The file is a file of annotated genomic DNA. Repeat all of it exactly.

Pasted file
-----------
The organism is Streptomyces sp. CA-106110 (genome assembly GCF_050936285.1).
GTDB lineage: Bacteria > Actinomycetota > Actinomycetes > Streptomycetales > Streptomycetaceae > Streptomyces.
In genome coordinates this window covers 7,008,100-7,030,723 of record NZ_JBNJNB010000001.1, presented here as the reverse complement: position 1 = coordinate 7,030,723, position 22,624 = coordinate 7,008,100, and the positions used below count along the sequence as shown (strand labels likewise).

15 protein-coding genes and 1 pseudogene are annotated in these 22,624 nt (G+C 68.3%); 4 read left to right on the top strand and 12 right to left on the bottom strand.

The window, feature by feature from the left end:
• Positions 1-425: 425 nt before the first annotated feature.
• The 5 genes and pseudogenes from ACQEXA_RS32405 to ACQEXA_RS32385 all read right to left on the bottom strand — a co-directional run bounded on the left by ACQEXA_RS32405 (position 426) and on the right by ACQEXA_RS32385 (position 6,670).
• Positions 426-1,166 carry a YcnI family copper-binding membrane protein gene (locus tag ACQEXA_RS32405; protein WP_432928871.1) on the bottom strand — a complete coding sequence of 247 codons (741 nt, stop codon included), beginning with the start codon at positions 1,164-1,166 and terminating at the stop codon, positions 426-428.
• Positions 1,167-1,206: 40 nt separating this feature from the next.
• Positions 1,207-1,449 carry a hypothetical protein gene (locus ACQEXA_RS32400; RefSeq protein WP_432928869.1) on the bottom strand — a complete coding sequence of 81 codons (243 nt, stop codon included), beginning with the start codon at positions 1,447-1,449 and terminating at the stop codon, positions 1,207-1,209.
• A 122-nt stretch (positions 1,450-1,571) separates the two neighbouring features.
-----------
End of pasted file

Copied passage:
The organism is Streptomyces sp. CA-106110 (genome assembly GCF_050936285.1).
GTDB lineage: Bacteria > Actinomycetota > Actinomycetes > Streptomycetales > Streptomycetaceae > Streptomyces.
In genome coordinates this window covers 7,008,100-7,030,723 of record NZ_JBNJNB010000001.1, presented here as the reverse complement: position 1 = coordinate 7,030,723, position 22,624 = coordinate 7,008,100, and the positions used below count along the sequence as shown (strand labels likewise).

15 protein-coding genes and 1 pseudogene are annotated in these 22,624 nt (G+C 68.3%); 4 read left to right on the top strand and 12 right to left on the bottom strand.

The window, feature by feature from the left end:
• Positions 1-425: 425 nt before the first annotated feature.
• The 5 genes and pseudogenes from ACQEXA_RS32405 to ACQEXA_RS32385 all read right to left on the bottom strand — a co-directional run bounded on the left by ACQEXA_RS32405 (position 426) and on the right by ACQEXA_RS32385 (position 6,670).
• Positions 426-1,166 carry a YcnI family copper-binding membrane protein gene (locus tag ACQEXA_RS32405; protein WP_432928871.1) on the bottom strand — a complete coding sequence of 247 codons (741 nt, stop codon included), beginning with the start codon at positions 1,164-1,166 and terminating at the stop codon, positions 426-428.
• Positions 1,167-1,206: 40 nt separating this feature from the next.
• Positions 1,207-1,449 carry a hypothetical protein gene (locus ACQEXA_RS32400; RefSeq protein WP_432928869.1) on the bottom strand — a complete coding sequence of 81 codons (243 nt, stop codon included), beginning with the start codon at positions 1,447-1,449 and terminating at the stop codon, positions 1,207-1,209.
• A 122-nt stretch (positions 1,450-1,571) separates the two neighbouring features.